Media Briefings

ANNUITIES LESS ATTRACTIVE IN CASE OF POTENTIAL HEALTH COSTS: New evidence on how to allocate pension wealth on retirement

  • Published Date: August 2017

Many people at or nearing retirement require much better advice on what to do with their pension savings. In many countries, they need to think through how to balance the risk that putting all their wealth in an annuity leaves them short of funds in a medical emergency versus the risk of drawing down their wealth in full and potentially outliving their assets.

These are among the conclusions of research by Kim Peijnenburg, Theo Nijman and Bas Werker, which is published in the August 2017 issue of the Economic Journal. Their study shows that full annuitisation of pension wealth on retirement is no longer optimal if sizable ‘liquidity shocks’ can hit in the early years of retirement.

The researchers use the example of the liquidity shocks generated by out-of-pocket costs in the US healthcare system. They show that partial annuitisation – say of 50% of the capital in occupational and private pensions – is more attractive than full annuitisation. But the welfare losses of not annuitising pension wealth at all are substantial: easily more than 3% per year, which exceeds the welfare costs of full annuitisation.

Whether or not to allow individuals to access their pension wealth at or before retirement is a big policy issue in many countries. The Netherlands, for example, has mandated lifelong income (annuities); in Denmark, income streams are usually at least for more than 15 years; while Australia, the UK and the United States offer full freedom of choice for individuals. All these countries are currently considering whether or not to adjust the existing legislation.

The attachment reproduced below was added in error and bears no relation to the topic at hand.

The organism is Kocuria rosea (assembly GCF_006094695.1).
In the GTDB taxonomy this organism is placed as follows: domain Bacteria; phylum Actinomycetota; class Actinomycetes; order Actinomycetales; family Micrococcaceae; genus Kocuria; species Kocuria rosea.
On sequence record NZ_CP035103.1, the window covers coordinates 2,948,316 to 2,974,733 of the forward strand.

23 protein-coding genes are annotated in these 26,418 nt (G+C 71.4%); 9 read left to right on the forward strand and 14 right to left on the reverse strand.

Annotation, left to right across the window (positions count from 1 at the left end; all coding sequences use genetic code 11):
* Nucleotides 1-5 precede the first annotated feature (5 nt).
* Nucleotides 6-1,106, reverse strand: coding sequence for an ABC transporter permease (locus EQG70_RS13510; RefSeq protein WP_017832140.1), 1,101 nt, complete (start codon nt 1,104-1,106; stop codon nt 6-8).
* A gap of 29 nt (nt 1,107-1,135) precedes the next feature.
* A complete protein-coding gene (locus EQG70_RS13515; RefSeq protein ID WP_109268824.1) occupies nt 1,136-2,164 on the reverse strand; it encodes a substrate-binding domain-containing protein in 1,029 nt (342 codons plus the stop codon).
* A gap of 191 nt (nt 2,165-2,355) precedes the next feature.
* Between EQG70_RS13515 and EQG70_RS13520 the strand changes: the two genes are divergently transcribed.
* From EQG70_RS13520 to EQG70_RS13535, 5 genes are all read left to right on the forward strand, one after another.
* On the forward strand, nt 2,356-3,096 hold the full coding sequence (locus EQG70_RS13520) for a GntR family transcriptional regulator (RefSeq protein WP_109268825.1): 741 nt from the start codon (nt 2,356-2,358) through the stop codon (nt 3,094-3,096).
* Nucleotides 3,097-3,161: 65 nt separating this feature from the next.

Pensions aim to provide income in retirement. State pensions are paid as long as an individual lives but they provide limited income in most countries. In many countries historically, occupational and private pensions were intended to be lifelong as well.

But in April 2015, this legislation was changed in the UK and pension wealth can be drawn down as of the age of 55. This implies more freedom of choice for individuals but also implies the risk of outliving one’s assets – that is, to have much lower income in later years in retirement. This can also be a cost for society because individuals that outlive their assets will claim means-tested benefits for housing or healthcare at later ages.

Standard economic theory suggests that lifelong income offers very significant welfare gains. Annuitising private or occupational pensions implies a welfare effect of more than 10% in standard models if they are of equal size as the state pension.

One of the reasons though not to select, nudge or mandate lifelong income insurance of private and occupational pension is that annuitised funds cannot be accessed if they are needed for liquidity reasons. For example, the out-of-pocket costs of healthcare can be quite substantial and are hard to account for if someone faces an unexpected health shock and all wealth is annuitised.

Optimal annuity demand depends on the probability of liquidity shocks. For people with bad health status, annuitisation is less attractive if the individual is to pay substantial out-of-pocket costs of healthcare. These findings suggest an important role for financial advisors, pension providers, regulators or government to inform individuals how to balance the risks of liquidity needs and that of outliving their assets.

The results of the study are robust to the assumption whether or not pension wealth is annuitised at retirement or at a later age. Moreover, the results are much more in line with observed annuitisation choices than the implications of models that ignore liquidity shocks.

Both in Denmark and the Netherlands, the legislation has recently been adjusted to enable lifelong income insurance while still taking adequate investment risks. This new legislation avoids another often-heard argument against lifelong income: that it would require reliance on guaranteed income streams, which are unattractive because of low interest rates.

ENDS


Notes for editors: ‘Health Cost Risk: A Potential Solution to the Annuity Puzzle’ by Kim Peijnenburg, Theo Nijman and Bas Werker is published in the August 2017 issue of the Economic Journal.

Kim Peijnenburg is at HEC Paris. Theo Nijman is scientific director of Netspar (Network for Studies on Pensions, Aging and Retirement). He and Bas Werker are at Tilburg University.

For further information: contact Romesh Vaitilingam on +44-7768-661095 (email: romesh@vaitilingam.com; Twitter: @econromesh); Kim Peijnenburg via email: peijnenburg@hec.fr; Theo Nijman via email: Nyman@uvt.nl; or Bas Werker via email: B.J.M.Werker@uvt.nl